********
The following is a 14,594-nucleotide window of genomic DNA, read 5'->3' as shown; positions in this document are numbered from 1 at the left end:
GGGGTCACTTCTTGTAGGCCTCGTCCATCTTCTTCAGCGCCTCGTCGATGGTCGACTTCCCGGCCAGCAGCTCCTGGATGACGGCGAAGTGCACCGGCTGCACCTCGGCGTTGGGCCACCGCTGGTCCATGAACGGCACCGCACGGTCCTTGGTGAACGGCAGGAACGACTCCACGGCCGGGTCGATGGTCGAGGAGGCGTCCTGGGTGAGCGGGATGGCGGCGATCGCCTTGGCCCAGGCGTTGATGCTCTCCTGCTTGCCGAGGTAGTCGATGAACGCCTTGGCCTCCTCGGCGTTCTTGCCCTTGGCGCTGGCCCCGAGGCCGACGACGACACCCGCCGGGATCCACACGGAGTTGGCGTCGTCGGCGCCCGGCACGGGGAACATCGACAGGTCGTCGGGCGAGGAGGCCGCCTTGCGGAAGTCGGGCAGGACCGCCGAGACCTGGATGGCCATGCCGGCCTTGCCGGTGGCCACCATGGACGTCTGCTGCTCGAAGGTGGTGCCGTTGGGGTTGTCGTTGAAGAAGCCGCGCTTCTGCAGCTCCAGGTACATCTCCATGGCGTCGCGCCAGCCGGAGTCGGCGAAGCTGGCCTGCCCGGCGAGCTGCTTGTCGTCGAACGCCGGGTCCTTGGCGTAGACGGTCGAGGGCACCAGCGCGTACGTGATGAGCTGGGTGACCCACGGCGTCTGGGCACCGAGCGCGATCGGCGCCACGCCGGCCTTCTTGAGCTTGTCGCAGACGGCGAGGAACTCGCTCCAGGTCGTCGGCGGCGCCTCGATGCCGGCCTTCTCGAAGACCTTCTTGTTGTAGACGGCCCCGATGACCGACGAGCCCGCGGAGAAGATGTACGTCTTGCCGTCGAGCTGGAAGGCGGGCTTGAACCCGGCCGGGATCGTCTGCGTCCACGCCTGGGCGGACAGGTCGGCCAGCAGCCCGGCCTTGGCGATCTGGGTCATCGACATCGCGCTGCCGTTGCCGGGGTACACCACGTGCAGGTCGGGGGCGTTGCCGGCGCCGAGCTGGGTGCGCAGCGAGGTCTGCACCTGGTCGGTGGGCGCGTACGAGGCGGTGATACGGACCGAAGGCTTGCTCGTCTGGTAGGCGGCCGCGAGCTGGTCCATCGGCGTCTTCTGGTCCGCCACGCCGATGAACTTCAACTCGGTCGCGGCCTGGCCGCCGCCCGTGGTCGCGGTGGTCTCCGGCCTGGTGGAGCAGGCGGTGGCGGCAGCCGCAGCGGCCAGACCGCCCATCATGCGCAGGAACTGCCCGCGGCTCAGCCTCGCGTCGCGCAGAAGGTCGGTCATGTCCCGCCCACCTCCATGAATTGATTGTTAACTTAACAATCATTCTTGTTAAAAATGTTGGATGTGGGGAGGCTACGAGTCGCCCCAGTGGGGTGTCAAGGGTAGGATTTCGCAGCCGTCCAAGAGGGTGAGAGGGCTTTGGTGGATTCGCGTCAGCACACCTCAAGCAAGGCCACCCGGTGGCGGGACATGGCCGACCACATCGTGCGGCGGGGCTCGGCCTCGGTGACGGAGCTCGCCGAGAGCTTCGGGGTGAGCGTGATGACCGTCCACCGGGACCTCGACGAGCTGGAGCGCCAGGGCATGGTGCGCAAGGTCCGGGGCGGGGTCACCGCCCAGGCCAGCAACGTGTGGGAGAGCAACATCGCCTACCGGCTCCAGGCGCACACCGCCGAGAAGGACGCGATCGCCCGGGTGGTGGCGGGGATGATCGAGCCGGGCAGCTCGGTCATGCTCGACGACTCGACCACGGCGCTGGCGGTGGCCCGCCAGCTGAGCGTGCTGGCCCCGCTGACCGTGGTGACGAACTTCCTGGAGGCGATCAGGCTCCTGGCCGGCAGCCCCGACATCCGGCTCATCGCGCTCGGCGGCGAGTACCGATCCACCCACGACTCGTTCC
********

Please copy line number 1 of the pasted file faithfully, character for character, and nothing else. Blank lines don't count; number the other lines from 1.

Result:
The following is a 14,594-nucleotide window of genomic DNA, read 5'->3' as shown; positions in this document are numbered from 1 at the left end: